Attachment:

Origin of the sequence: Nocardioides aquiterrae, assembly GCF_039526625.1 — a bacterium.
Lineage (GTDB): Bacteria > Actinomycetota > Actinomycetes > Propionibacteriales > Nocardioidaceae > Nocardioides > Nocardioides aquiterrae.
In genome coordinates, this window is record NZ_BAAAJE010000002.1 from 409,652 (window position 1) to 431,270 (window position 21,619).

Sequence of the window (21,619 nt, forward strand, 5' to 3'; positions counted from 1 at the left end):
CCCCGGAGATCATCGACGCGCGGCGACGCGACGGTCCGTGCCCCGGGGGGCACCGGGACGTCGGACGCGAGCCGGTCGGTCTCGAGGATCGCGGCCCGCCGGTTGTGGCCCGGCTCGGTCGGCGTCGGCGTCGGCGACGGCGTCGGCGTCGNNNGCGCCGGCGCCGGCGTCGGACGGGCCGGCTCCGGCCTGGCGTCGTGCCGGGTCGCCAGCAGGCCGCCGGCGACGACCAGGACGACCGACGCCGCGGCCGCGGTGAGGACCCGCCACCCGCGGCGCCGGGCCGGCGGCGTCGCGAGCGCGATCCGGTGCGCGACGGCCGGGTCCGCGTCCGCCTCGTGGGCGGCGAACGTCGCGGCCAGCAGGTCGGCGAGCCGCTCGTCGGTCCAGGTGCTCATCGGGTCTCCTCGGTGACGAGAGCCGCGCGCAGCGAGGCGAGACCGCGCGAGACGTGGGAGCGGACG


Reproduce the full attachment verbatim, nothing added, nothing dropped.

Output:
Origin of the sequence: Nocardioides aquiterrae, assembly GCF_039526625.1 — a bacterium.
Lineage (GTDB): Bacteria > Actinomycetota > Actinomycetes > Propionibacteriales > Nocardioidaceae > Nocardioides > Nocardioides aquiterrae.
In genome coordinates, this window is record NZ_BAAAJE010000002.1 from 409,652 (window position 1) to 431,270 (window position 21,619).

Sequence of the window (21,619 nt, forward strand, 5' to 3'; positions counted from 1 at the left end):
CCCCGGAGATCATCGACGCGCGGCGACGCGACGGTCCGTGCCCCGGGGGGCACCGGGACGTCGGACGCGAGCCGGTCGGTCTCGAGGATCGCGGCCCGCCGGTTGTGGCCCGGCTCGGTCGGCGTCGGCGTCGGCGACGGCGTCGGCGTCGNNNGCGCCGGCGCCGGCGTCGGACGGGCCGGCTCCGGCCTGGCGTCGTGCCGGGTCGCCAGCAGGCCGCCGGCGACGACCAGGACGACCGACGCCGCGGCCGCGGTGAGGACCCGCCACCCGCGGCGCCGGGCCGGCGGCGTCGCGAGCGCGATCCGGTGCGCGACGGCCGGGTCCGCGTCCGCCTCGTGGGCGGCGAACGTCGCGGCCAGCAGGTCGGCGAGCCGCTCGTCGGTCCAGGTGCTCATCGGGTCTCCTCGGTGACGAGAGCCGCGCGCAGCGAGGCGAGACCGCGCGAGACGTGGGAGCGGACG